Controversy over whether to use Broad Gauge or Standard Gauge in Mumbai Metro
Broad Gauge or Standard Gauge? That’s the current controversy haunting the Mumbai Metro Project. A group of senior railway officials have filed a PIL in the court opposing the state government’s plan to go ahead with standard gauge for Mumbai Metro. I didn’t read about this PIL in a newspaper and neither did I see it on television. Perhaps it has not been reported or if it has, I missed it. I got to know about it because one of the people who is party to the PIL told me about it.
The main difference between broad gauge and standard gauge is that we have broad gauge almost all over the country. Broad gauge rails are wider than the standard gauge ones. In India, the broad gauge is around 5.5 feet, but anything above 4 ft 8½ in (which is the standard gauge) can be termed as broad gauge.
If the Mumbai Metro Project uses the broad gauge track, it will mean using the existing infrastructure in India to make the coaches. There will be no need for imports, thus saving crores of rupees. Also the coaches which are used on broad gauge (3.66 metre wide) are bigger than the coaches on standard gauge (3.2 metres wide) and can carry heavier loads – in other words – more people. Apparently, one whole row of standing passengers extra in each coach!
So why is the government going in for standard gauge? Because it’s used widely in Europe and in America – that’s one reason. Apparently this means easy and quick availability of high quality coaches. Mumbai Metro officials have been quoted in The Hindu as saying:
The standard gauge is better as it allows a low turning radius of 90 to 140 metres as against 175 metres for broad gauge and this reduces the requirement of land when the Metro has to take a curving turn. Since world over almost all the major Metro systems are on this gauge, quality is ensured because of mass production. Moreover, adoption of standard gauge also ensures adoption of and up-gradation to latest technologies in rolling stock, suspension, braking traction and propulsion in future as well.
As I am not an railway engineer, it is very difficult for me to make any judgment on the technical aspects. But the other arguments of the metro officials seem weak to me:
It (wider coaches of broad gauge) means a higher expenditure on the platforms and the safety systems since the emergency evacuation measures require that a station be designed in such a way that three trainloads of passengers can be safely evacuated in less than six minutes. Also, in bigger coaches more expensive air-conditioners are required. In standard gauge coaches electricity costs will be saved… power consumption will be reduced to 50 units per km by using light stainless steel bodies…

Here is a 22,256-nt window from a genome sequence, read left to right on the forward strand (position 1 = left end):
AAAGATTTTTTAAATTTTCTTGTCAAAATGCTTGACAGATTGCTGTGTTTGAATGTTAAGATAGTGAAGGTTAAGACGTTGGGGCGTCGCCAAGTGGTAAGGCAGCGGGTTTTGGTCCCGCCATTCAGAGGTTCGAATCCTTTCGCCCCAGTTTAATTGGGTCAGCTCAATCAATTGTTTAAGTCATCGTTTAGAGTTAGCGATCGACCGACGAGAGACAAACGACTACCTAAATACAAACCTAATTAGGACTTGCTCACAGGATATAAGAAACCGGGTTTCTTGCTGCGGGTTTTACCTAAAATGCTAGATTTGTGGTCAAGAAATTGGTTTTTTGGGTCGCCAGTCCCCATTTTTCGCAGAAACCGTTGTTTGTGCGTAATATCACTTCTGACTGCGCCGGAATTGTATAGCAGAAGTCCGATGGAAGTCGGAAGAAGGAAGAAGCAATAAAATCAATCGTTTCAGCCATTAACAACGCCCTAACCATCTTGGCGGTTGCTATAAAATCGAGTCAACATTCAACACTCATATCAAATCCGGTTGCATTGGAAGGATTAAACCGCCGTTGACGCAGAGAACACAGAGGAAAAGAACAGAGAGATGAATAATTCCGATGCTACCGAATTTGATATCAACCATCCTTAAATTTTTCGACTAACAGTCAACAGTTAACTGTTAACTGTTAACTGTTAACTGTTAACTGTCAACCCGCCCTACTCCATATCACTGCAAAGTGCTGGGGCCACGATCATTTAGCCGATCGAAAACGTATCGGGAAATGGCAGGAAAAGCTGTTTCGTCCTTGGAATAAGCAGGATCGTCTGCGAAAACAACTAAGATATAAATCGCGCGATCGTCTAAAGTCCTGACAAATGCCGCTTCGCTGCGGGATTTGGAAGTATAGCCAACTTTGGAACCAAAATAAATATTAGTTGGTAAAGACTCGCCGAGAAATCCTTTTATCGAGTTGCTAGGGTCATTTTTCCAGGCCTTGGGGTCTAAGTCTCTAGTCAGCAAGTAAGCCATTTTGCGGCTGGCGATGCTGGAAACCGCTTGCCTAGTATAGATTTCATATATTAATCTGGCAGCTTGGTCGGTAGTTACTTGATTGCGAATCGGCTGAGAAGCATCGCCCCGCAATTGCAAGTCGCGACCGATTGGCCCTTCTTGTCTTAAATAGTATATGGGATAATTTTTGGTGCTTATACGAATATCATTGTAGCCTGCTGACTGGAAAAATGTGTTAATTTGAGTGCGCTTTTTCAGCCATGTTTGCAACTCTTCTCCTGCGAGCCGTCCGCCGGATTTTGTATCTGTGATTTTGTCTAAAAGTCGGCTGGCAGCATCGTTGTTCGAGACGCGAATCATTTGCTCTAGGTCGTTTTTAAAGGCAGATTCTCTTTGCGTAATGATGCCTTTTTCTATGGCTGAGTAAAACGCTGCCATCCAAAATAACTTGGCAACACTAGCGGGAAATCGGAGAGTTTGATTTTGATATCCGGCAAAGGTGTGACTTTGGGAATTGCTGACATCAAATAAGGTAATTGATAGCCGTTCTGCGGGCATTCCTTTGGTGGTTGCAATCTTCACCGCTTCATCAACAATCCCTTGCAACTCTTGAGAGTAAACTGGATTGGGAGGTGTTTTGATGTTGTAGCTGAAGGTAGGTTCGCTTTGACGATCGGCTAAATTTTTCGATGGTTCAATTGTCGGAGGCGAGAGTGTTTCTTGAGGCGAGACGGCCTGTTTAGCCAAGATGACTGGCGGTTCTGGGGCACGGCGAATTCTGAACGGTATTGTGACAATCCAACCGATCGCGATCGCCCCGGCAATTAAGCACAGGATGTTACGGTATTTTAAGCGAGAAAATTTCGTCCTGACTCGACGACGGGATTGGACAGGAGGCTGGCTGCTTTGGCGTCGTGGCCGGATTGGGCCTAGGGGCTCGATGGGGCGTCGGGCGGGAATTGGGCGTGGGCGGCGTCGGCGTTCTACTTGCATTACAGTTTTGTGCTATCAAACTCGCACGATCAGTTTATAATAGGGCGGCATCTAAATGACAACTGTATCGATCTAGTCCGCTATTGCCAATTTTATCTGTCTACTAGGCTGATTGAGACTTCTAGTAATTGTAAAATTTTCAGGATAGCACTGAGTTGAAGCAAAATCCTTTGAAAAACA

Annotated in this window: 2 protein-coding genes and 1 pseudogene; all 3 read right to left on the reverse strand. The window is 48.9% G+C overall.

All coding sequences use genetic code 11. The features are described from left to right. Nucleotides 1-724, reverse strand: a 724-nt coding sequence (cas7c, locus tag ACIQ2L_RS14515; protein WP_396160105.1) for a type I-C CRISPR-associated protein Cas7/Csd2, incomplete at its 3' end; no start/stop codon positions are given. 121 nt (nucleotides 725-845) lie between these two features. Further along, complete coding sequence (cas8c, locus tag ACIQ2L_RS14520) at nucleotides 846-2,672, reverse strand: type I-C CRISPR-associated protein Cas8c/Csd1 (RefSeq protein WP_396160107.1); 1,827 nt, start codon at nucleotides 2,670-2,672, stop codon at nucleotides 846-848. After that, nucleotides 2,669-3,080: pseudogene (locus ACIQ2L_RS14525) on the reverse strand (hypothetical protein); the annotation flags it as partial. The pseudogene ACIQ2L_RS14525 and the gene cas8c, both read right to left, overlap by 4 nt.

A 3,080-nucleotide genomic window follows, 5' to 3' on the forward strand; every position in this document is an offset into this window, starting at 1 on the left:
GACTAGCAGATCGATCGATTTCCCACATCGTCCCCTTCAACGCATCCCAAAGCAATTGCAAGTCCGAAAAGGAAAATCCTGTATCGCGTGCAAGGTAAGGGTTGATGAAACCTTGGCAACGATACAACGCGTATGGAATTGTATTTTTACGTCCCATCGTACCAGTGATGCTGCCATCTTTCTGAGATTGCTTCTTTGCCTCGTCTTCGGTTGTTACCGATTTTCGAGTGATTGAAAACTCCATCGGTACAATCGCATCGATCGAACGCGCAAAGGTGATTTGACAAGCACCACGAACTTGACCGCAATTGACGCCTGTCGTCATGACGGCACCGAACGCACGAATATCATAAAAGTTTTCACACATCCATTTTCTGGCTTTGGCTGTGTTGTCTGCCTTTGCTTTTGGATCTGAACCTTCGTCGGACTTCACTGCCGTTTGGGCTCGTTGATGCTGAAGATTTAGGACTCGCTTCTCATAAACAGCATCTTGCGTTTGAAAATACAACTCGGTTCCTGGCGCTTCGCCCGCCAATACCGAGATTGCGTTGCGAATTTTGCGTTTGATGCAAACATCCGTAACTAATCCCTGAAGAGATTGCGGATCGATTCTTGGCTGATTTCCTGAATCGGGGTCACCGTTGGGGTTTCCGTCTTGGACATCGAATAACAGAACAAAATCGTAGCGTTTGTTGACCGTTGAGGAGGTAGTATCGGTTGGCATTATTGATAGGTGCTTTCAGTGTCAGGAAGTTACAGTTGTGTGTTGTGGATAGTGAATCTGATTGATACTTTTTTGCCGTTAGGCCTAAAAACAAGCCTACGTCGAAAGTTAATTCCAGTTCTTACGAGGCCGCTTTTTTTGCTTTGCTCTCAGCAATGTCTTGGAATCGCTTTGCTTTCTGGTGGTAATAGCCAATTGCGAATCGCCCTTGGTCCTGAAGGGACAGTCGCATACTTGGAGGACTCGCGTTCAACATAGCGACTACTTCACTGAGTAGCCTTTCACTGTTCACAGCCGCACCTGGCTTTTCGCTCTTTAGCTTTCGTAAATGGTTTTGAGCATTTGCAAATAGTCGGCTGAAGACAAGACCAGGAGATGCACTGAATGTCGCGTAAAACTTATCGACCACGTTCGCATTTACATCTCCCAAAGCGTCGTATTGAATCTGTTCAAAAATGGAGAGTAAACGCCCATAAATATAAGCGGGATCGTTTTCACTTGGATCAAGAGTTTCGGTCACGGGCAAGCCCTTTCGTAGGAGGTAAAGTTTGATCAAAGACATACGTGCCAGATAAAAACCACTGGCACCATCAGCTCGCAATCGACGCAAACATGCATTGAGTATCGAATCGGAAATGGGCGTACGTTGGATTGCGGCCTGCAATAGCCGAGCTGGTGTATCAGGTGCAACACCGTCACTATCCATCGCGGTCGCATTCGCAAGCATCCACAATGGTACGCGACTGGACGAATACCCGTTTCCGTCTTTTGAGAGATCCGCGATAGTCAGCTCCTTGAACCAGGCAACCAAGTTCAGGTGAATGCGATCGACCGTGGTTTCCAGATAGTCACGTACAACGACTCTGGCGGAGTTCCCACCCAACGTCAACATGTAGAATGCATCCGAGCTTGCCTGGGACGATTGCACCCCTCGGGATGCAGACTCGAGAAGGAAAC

True, but what about the capital cost of importing the coaches as opposed to making in-house ones? The photo on the right is one of an inhouse one:
Brig. P.V. Gole, who along with senior railway officials has filed the PIL against the state government spoke to me yesterday. He said that the cost of each imported coach is Rs 9 crore while the cost of an indigenous one is Rs 3 crore!! And what about the spare parts? Surely, these too will have to be imported?? “Our case is strong, we want this proposal to be discarded at this stage itself,’ is what Brig. Gole told me.
In fact a similar controversy had dogged Delhi metro. And at that time, the railways, who were insistent on broad gauge won the battle. Delhi got its broad gauge…but guess what. Someone else overturned the decision and now standard gauge coaches are being used in Delhi metro! It is technically feasible to use the smaller coaches even on broad gauge.
It is indeed difficult to understand why Delhi metro did this…is India incapable of meeting deadlines or is our country incapable of building coaches of a high quality? Or has some sort of cost calculation been done to prove that this is a cheaper option?
The answers to these questions are important as the controversy is not about which is better – broad gauge or standard gauge – it is a question of what is better suited to India. In any case, neither neither broad gauge nor standard gauge has been definitely proven to be superior or ideal. Each system has its faithful followers.
The government does have a solution to the smaller capacities of standard gauge coaches – they plan to add more coaches and increase the frequency of trains so that capacity is not reduced. But surely this can be done anyway, with broad gauge, and capacity can be increased further?
Interestingly, Bangalore, Hyderabad and Pune metros are all slated to adopt the standard gauge.
I do not have all the answers, but the fact is that railway engineers wanted broad gauge in Delhi and now they want it in Mumbai and this is significant.
Frankly all kinds of dark thoughts about the motivations of the politicians are flooding my mind. I may be wrong…but right now I really am not one of those people who believes that our politicians are squeaky clean. If I did, I might have believed that all this is being done for our own good, in national interest.
UPDATE: I just spoke to VKJ Rane, the ex-managing director of IRCON and he said that standard gauge is “not in national interest as it only caters to 25 years in the future.” And after 25 years, the government will again have to go in for standard gauge coaches as the rails will be standard gauge.
(The first picture is from the booklet on the Mumbai Metro Project, the second one is linked to the original, the third has been provided by Brig. Gole.)